Friday, April 28, 2006

Lessons

This Tuesday in Sean's class, a man named John Cogan came to speak. I honestly hadn't ever heard of this person before, not surprisingly as I am a political ignoranus (as Ali G would say), but he is apparently a big deal. Here is why: he was on the President's Commission to Strengthen Social Security, and he's been named one of the top 6 most influential people in social security reform, and he's basically the kind of guy who can call up Dubya any ol' time and say hey, what up g. Admittedly this makes him... um, well... a Republican. However it was still really interesting to hear him speak since he's kind of way up there as far as determining our nation's public policy, and he may have a hand in how much money the government gives me when I'm old, so I won't totally knock him.

BUT of course I'm not here to actually talk about him, but rather about me. What else is new?

I had read articles by Cogan about his big plans for personal accounts as an absolute necessity to save Social Security. In case you don't know even as much as I do about this, the gist of the idea is that one of the models (Model 2) of the President's Commission had optional personal accounts, whereby workers could divert up to 4% of their Social Security payroll tax each month to a personal investment fund of some kind (which they would choose from a set of pre-determined options). The reasoning behind this idea is primarly that it would change the Social Security so that instead of being pay-as-you-go (the revenues from Social Security payroll taxes are constantly being paid out to beneficiaries, so there is no investment, just "tax and transfer" of the money), it would mean that at least some Social Security money came from a plain old investment, like an IRA or a 401(k). That way instead of just moving money in and out, there would be a sort of "reserve." Part of this is to correct the fact that the current Social Security "trust fund" (a surplus of money that Social Security is currently bringing in, but won't be for long) is not actually a trust fund - it's a room in West Virginia where a filing cabinet contains a whole lot of bond certificates "representing" Social Security money, which in actuality has been spent on other general things like student loans or bombs or what have you. Cogan's argument is that personal accounts would effectively take that bogus trust fund money and put it in real investments and KEEP it in Social Security money instead of letting the government blow it all on unrelated items. Not to mention that the average return from stocks and things that personal accounts would get is higher than whatever interest accumulates on the current Social Security, so in theory with a personal account you would get more (even if it wasn't much more) than you would with standard Social Security.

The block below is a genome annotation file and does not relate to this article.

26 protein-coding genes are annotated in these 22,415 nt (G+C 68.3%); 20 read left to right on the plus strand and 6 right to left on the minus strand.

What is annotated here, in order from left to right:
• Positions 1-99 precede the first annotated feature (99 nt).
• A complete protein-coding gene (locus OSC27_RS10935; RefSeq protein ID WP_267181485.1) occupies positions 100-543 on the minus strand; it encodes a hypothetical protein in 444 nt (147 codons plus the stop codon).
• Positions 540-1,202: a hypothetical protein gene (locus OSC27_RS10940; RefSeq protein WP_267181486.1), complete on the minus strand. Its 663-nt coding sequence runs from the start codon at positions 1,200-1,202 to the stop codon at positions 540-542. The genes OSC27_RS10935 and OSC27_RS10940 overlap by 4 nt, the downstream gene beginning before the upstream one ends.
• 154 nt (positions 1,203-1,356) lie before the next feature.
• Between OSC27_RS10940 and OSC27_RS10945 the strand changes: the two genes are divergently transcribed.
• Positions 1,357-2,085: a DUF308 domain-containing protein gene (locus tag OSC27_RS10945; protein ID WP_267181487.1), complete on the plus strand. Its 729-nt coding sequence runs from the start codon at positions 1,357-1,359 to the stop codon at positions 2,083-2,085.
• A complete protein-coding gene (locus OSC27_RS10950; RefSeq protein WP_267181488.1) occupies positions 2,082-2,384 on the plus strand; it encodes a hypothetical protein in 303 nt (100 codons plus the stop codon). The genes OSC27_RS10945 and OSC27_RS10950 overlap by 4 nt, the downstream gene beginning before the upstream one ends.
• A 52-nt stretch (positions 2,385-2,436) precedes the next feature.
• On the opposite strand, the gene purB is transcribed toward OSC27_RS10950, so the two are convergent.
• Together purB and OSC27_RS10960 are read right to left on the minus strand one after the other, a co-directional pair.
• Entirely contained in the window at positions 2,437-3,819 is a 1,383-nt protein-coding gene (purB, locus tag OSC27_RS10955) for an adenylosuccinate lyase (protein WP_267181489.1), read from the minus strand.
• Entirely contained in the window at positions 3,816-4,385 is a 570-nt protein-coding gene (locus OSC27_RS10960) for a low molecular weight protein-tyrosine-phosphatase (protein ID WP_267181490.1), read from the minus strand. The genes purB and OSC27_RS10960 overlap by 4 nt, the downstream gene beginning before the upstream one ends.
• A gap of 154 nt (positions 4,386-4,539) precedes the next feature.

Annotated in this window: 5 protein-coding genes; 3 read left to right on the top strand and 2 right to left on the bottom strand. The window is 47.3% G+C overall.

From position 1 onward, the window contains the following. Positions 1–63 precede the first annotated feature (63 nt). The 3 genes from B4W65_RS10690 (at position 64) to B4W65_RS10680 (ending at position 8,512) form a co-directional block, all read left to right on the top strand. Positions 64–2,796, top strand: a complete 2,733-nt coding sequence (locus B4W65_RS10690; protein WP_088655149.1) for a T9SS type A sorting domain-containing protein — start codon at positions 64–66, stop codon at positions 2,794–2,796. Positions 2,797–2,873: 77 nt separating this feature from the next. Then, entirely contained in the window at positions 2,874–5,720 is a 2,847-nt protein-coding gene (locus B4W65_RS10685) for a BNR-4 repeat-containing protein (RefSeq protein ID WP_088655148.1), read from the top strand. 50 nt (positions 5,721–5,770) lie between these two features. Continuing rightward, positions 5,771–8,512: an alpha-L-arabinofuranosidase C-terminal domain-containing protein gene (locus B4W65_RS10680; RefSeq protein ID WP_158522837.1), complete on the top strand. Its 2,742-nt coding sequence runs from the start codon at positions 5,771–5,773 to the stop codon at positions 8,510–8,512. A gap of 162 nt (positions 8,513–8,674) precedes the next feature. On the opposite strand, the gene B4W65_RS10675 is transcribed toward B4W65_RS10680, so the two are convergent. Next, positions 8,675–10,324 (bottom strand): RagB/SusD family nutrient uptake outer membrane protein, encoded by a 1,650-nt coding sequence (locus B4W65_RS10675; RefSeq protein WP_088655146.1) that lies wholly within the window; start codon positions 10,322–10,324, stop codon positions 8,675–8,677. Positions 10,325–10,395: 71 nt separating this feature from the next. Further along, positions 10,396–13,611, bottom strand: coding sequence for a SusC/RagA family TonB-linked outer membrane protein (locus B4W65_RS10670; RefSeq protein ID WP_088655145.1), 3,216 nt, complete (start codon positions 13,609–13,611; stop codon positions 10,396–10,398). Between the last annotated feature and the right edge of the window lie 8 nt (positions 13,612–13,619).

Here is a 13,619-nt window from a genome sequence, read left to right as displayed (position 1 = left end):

Cogan's other argument for personal accounts is one that he got, actually, from a conversation with Pat Moynihan sometime in the 80s. The idea here is that since most lower-income workers don't invest or have the opportunity to invest in things like IRAs and 401(k)s (because after Social Security taxes, they don't have any disposable income that can be diverted away form living expenses and into long-term investments), this would give them an opportunity they never had before. The idea was that it would decrease this class's dependence on traditional Social Security and give them a chance to save.

Sorry, that was a long-winded explanation and probably a simplification. The point is: I kept thinking to myself, if personal accounts are such a great idea, and if they have this wonderful, democratizing and Democratic (in the party sense of the word) effect of improving retirement savings among the lowest-income people, then why aren't they mandatory? (The short answer is, because when the President commissioned the Commission, one of his requirements for their solution was optional personal accounts, not mandatory ones.)